Inheritance Tax for non married couple

Civil Partners and cohabitants – is there inheritance tax on death?

Our society  is changing and more people are choosing to live together in non-married relationships. Statistics tell us that 1 in 10 adults in Ireland are co-habiting. With the implementation of the Civil Partnership and Certain Rights & Obligations of Cohabitants Act 2010, rights similar to those of married couples have been conferred on registered civil partners and qualified cohabitants.

What is a Civil Partner?

 A civil partner is either of two persons of the same sex who are;

  1. Parties to a civil partnership registration that has not been dissolved or the subject of a decree of nullity.
  2. Parties to a legal relationship of a class that is the subject of an order made under section 5 (Recognition of registered foreign relationships) that has not been dissolved or the subject of a decree of nullity.

What is the legal definition of a Cohabitant:

A cohabitant is one of two adults, who can either be of the same or opposite sex, who live together as a couple in an intimate and committed relationship and who are not related to each other within the prohibited degrees of relationship, or married to each other, or civil partners of each other.

In deciding whether or not two adults are cohabitants the following will be taken into account;

  • The duration of the relationship,
  • The basis on which they live together,
  • If any financial dependence exists,
  • Any joint financial arrangements,
  • Whether or not there are dependent children, and the support arrangements for any children,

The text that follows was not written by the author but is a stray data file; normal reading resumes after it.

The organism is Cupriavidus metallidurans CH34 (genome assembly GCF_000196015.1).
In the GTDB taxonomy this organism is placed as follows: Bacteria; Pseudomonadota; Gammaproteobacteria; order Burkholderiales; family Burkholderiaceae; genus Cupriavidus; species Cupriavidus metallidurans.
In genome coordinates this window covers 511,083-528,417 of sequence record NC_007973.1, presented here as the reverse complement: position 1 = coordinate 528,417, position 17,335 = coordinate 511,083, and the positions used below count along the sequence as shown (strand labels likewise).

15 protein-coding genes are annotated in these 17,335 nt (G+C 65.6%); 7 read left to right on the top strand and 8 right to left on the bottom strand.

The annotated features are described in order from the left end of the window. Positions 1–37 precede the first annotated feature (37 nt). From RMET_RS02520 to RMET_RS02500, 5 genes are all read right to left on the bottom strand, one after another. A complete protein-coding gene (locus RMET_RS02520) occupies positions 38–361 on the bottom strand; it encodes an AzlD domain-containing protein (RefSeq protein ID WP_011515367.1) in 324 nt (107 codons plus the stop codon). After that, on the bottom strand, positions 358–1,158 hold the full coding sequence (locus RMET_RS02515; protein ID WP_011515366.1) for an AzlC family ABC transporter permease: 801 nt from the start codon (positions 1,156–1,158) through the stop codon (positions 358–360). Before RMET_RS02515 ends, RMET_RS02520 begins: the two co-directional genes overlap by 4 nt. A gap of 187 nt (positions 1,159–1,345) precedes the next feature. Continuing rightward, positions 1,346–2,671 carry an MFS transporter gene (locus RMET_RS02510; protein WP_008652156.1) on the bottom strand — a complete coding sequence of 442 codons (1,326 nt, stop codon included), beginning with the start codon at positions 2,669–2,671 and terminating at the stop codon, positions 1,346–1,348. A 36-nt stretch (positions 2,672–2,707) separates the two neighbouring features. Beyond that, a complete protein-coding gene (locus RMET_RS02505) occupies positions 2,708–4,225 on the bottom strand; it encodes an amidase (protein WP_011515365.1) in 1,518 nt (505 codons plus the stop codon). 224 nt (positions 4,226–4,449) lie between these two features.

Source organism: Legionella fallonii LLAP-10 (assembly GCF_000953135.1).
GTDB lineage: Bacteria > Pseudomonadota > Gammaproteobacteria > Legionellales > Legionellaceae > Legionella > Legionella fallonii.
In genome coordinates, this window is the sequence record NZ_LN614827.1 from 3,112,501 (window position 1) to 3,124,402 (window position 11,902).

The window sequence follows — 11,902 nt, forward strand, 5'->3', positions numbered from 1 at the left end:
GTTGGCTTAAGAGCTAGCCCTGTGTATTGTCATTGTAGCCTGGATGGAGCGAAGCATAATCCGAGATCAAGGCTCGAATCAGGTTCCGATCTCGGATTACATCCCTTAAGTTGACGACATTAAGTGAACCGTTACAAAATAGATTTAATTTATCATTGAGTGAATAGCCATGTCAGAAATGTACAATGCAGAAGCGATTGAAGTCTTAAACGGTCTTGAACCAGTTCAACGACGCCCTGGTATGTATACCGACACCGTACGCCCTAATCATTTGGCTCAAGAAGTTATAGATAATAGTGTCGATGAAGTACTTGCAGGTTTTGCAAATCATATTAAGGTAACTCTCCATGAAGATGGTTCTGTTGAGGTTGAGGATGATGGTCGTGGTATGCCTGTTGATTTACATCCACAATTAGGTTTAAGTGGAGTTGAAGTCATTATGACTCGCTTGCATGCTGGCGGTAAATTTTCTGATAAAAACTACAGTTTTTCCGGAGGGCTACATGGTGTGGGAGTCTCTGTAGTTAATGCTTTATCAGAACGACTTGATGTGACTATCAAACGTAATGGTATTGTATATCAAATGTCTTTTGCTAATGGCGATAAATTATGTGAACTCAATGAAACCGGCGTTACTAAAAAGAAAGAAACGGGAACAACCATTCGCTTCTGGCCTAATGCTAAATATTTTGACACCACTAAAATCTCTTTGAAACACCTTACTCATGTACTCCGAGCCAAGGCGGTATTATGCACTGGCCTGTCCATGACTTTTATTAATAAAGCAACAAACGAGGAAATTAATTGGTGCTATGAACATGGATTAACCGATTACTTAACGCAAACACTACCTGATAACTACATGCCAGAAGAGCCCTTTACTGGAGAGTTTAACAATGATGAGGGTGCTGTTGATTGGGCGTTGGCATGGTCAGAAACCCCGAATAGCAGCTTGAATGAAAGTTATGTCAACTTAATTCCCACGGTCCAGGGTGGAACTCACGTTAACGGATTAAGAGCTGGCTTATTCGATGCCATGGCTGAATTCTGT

• Whether the parties present themselves to others as a couple.

What are the Inheritance Tax consequences for Civil Partners and Co-Habitants?

Married couples or registered civil partners are exempt from inheritance tax.  This exemption only applies for legal spouse and registered civil partners.  The same rights on death have not been granted to cohabitants.

A qualified cohabitant now has the right to apply for provision out of their deceased co-habitant’s estate within six months of grant of representation.  However, it is not an automatic right as in the case of a civil or married partner.  While the surviving cohabitant partner has the legal recourse to claim from the estate of their deceased cohabitant partner, no change has been made to the Capital Acquisitions Tax.

All other co-habiting couples are treated as strangers for inheritance tax purposes. Thus the surviving cohabitant may still have to pay inheritance tax on the value of the assets. However cohabiting couples may  qualify for Family Home Relief

What is Family Home Relief?   

The Finance Act 2000 introduced a complete exemption from Inheritance Tax on the value of “a dwelling”, provided the person inheriting the property satisfied certain conditions – basically that it was, and continues to be, their home. This is commonly referred to as “family home” relief. The relief is available to any individual who satisfies the conditions and not just too qualified cohabitants.

To qualify for the exemption the person who inherits the home must:

  • Have occupied the house as his/her sole or main dwelling for three years prior to the date of the gift/inheritance .
  • At the date of the gift/inheritance not hold an interest in any other dwelling house
  • Continue to occupy the house as his/her sole main residence for 6 years after the date of the gift/inheritance.

It is important to understand the tax and inheritance consequences for individuals in a non-marital relationship as you may get a nasty shock.  Understanding the legal position means you can plan to ensure your loved ones are protected and provided for adequately.

This blog is a limited amount of information on a very broad subject.  For full details you could refer to information provided by the Citizens Advice Bureau.